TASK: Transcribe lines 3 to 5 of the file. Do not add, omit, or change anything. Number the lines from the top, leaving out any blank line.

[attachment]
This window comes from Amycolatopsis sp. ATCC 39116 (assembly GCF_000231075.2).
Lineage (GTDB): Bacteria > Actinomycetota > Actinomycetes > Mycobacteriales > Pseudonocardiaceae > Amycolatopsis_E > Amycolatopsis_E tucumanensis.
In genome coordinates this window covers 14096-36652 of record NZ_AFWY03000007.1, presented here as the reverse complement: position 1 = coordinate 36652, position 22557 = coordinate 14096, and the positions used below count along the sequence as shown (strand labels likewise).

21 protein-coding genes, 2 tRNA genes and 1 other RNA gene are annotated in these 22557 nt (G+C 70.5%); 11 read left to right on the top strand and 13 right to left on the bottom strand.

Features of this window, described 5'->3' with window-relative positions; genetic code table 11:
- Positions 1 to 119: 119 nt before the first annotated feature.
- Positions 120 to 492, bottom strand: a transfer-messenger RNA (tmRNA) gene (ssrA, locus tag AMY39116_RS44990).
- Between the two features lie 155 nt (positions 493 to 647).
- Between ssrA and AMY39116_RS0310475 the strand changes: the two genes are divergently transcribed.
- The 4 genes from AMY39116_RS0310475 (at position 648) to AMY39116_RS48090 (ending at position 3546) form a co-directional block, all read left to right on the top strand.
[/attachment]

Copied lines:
In genome coordinates this window covers 14096-36652 of record NZ_AFWY03000007.1, presented here as the reverse complement: position 1 = coordinate 36652, position 22557 = coordinate 14096, and the positions used below count along the sequence as shown (strand labels likewise).

21 protein-coding genes, 2 tRNA genes and 1 other RNA gene are annotated in these 22557 nt (G+C 70.5%); 11 read left to right on the top strand and 13 right to left on the bottom strand.

Features of this window, described 5'->3' with window-relative positions; genetic code table 11: